In mid-February, Marling self-directed a video for her second single, “Next Time.” The video opens showing a woman, naked but for a blue sash, standing by the ocean. The video then skips to another scene, a second woman standing inside a room with flickering lights and tattered wallpaper. The woman in the room is perhaps a shut-in, recluse, or prisoner of sorts. The woman engages herself with mini-rituals—walking around the room, staring into the mirror, fondling various objects. Occasionally the woman performs jerky and truncated movements, as if she’s experiencing a seizure on cue. Some viewers will be reminded of Charlotte Perkins Gilman’s 1892 short story, “The Yellow Wallpaper,” comprised of journal entries from a woman who, over the course of the piece, retreats into a single room and, more crucially, her own mind, by the end of the story merging with “the yellow wallpaper” and plunging into insanity. In Marling’s video, however, the piece closes with the woman in the room apparently escaping her confines and joining with her desired partner in the broader world. While Gilman’s character is a victim, her story a proto-feminist rendering of Victorian norms, Marling’s depiction shows the triumph of the reclusive woman, her ability to navigate inherited parameters as well as her own wounds, emerging free.
While “Next Time” is a compelling addition to Marling’s recorded oeuvre, it’s the video rather than the song that prompts an expansive response. As with “Soothing,” the visual complement to the audio track ushers Marling into polemical domains less relevant were “Next Time” considered purely on musical and lyrical terms. While the woman in the room is depicted as burdened with the internalized oppressions and neuroses symptomatic of the historical struggles of women over several centuries, she’s also shown as a triumphant character able to plot a course from tragedy to emancipation (her ritualized actions may in fact constitute elaborate spells; i.e., she’s freed by her ability to facilitate magic).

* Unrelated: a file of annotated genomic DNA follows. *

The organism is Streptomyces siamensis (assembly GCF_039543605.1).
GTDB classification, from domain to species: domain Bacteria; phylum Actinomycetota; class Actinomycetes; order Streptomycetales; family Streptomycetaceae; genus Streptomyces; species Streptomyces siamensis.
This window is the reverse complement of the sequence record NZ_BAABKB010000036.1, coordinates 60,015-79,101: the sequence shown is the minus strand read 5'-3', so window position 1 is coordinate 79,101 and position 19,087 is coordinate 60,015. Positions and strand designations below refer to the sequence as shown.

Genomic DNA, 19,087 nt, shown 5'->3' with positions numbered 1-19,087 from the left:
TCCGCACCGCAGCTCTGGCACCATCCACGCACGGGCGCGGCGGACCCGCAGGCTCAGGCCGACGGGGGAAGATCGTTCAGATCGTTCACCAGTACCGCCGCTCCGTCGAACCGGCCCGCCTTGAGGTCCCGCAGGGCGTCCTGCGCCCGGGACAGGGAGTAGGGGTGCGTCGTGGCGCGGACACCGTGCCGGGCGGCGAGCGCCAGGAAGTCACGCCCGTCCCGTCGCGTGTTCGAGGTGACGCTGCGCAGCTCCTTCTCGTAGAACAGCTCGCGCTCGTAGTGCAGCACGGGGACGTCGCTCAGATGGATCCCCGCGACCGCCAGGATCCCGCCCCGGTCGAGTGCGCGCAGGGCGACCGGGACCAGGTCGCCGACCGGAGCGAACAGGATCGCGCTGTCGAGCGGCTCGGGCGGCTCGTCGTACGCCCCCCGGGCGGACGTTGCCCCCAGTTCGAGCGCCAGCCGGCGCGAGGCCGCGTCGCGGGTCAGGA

Marling’s primary sources, in terms of melody and phrasing, have always been, to my ears, Lou Reed (post Velvet Underground) and Joni Mitchell, though these influences have, over the course of several albums, been absorbed and reconfigured into Marling’s own signature delivery and songwriting. At different times during the course of Semper Femina, Marling finds herself sharing a segment of road with fellow chanteuses Courtney Barnett, Angel Olson, Lana Del Rey, and Joanna Newsome, though her recognizable vocals keep her successfully speeding in her own lane. Semper Femina is ultimately Marling doubling down on the traditional and indie folk approaches she has so successfully mined while also integrating a more avant garde exploration of alternative beats, instrumentation, and lyrical phrasings.
Marling’s use of film, however, will prove to diversify her reception more effectively than will her music. If she’s seeking to successfully disassociate from or transcend genre, especially the folk genre, her use of radical imagery and political narratives as expressed in film may be the sought-after vehicle. In the two abovementioned videos, Marling tackles themes and situations that have long served as perennial fodder for Hollywood and IndieWorld alike. In this way, her directorial work liberally redefines her creatively, commercially, and in terms of public persona. Through effective interdisciplinary approaches, Marling shows herself to be one of the heirs to a new social and political renaissance.